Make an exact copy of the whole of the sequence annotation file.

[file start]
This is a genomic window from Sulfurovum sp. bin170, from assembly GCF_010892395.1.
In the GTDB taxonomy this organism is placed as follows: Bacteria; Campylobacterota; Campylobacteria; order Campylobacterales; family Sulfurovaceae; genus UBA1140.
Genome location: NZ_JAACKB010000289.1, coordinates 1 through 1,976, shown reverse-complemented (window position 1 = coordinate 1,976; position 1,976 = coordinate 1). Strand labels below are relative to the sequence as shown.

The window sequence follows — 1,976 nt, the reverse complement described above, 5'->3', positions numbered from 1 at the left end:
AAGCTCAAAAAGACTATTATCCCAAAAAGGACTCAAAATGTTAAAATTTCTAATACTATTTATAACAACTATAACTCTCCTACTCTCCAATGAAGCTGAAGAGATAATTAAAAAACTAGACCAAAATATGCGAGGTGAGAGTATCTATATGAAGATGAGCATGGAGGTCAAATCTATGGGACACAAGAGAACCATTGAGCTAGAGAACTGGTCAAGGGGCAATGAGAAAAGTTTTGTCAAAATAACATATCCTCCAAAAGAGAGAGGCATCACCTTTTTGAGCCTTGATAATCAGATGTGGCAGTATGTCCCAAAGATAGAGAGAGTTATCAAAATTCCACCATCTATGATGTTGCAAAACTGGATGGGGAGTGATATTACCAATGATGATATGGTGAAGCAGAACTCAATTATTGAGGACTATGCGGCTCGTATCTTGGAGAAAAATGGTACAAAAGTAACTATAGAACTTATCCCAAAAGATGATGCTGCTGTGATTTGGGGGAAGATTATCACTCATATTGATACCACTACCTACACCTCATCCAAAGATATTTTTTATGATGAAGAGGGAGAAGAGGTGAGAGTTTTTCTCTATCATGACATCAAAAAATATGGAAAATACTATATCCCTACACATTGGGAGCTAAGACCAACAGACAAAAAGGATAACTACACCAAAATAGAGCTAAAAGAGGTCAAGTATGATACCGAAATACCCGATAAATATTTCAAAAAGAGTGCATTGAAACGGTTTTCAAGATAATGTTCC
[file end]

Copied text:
This is a genomic window from Sulfurovum sp. bin170, from assembly GCF_010892395.1.
In the GTDB taxonomy this organism is placed as follows: Bacteria; Campylobacterota; Campylobacteria; order Campylobacterales; family Sulfurovaceae; genus UBA1140.
Genome location: NZ_JAACKB010000289.1, coordinates 1 through 1,976, shown reverse-complemented (window position 1 = coordinate 1,976; position 1,976 = coordinate 1). Strand labels below are relative to the sequence as shown.

The window sequence follows — 1,976 nt, the reverse complement described above, 5'->3', positions numbered from 1 at the left end:
AAGCTCAAAAAGACTATTATCCCAAAAAGGACTCAAAATGTTAAAATTTCTAATACTATTTATAACAACTATAACTCTCCTACTCTCCAATGAAGCTGAAGAGATAATTAAAAAACTAGACCAAAATATGCGAGGTGAGAGTATCTATATGAAGATGAGCATGGAGGTCAAATCTATGGGACACAAGAGAACCATTGAGCTAGAGAACTGGTCAAGGGGCAATGAGAAAAGTTTTGTCAAAATAACATATCCTCCAAAAGAGAGAGGCATCACCTTTTTGAGCCTTGATAATCAGATGTGGCAGTATGTCCCAAAGATAGAGAGAGTTATCAAAATTCCACCATCTATGATGTTGCAAAACTGGATGGGGAGTGATATTACCAATGATGATATGGTGAAGCAGAACTCAATTATTGAGGACTATGCGGCTCGTATCTTGGAGAAAAATGGTACAAAAGTAACTATAGAACTTATCCCAAAAGATGATGCTGCTGTGATTTGGGGGAAGATTATCACTCATATTGATACCACTACCTACACCTCATCCAAAGATATTTTTTATGATGAAGAGGGAGAAGAGGTGAGAGTTTTTCTCTATCATGACATCAAAAAATATGGAAAATACTATATCCCTACACATTGGGAGCTAAGACCAACAGACAAAAAGGATAACTACACCAAAATAGAGCTAAAAGAGGTCAAGTATGATACCGAAATACCCGATAAATATTTCAAAAAGAGTGCATTGAAACGGTTTTCAAGATAATGTTCC